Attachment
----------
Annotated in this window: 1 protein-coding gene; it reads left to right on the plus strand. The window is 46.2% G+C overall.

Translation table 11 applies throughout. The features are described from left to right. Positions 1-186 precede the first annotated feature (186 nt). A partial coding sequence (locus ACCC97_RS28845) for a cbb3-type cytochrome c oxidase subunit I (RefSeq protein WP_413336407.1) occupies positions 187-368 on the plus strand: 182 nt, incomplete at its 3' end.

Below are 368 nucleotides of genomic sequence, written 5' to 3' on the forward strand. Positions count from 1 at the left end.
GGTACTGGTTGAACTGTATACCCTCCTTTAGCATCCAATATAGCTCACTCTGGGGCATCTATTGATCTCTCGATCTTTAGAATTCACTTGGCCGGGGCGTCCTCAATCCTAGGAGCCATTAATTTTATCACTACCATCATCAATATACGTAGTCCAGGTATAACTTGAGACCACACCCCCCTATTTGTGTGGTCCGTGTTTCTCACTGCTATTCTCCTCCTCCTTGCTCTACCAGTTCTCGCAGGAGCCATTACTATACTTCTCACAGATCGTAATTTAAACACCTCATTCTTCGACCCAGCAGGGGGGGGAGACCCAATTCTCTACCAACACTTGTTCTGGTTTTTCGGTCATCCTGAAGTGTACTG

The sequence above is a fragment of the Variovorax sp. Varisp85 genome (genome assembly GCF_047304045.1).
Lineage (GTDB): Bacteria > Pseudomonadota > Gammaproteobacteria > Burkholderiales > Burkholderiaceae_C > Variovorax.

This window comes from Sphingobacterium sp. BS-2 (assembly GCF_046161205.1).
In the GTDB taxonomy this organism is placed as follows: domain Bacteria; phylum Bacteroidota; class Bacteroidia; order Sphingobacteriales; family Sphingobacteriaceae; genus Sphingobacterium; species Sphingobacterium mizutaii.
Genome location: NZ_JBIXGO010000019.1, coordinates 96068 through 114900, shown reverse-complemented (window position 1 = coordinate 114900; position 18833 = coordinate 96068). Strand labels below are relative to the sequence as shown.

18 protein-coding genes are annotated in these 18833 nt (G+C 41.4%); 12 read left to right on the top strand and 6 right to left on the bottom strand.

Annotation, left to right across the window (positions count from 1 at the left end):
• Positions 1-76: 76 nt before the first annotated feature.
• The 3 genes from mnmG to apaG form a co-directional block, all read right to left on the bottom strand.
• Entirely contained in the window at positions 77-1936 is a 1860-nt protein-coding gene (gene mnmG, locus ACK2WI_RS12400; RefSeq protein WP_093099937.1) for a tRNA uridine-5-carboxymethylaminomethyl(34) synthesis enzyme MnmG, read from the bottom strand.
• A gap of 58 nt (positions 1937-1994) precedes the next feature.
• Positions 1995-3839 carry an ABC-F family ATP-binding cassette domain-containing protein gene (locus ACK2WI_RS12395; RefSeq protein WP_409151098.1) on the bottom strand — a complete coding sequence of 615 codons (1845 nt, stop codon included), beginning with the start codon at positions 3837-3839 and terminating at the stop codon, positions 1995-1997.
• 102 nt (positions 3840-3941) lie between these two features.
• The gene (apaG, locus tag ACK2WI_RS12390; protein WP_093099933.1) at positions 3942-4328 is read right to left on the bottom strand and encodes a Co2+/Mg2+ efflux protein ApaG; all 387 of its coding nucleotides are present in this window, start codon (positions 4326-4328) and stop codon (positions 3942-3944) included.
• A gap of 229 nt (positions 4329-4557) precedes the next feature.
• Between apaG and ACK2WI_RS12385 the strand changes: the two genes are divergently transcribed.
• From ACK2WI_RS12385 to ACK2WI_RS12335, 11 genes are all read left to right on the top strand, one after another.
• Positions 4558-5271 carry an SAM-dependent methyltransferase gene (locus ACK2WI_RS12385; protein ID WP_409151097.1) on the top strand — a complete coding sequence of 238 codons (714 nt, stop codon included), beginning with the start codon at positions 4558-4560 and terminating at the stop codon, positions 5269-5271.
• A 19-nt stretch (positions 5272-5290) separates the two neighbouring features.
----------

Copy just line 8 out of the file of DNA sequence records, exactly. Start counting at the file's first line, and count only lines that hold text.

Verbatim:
In the GTDB taxonomy this organism is placed as follows: domain Bacteria; phylum Bacteroidota; class Bacteroidia; order Sphingobacteriales; family Sphingobacteriaceae; genus Sphingobacterium; species Sphingobacterium mizutaii.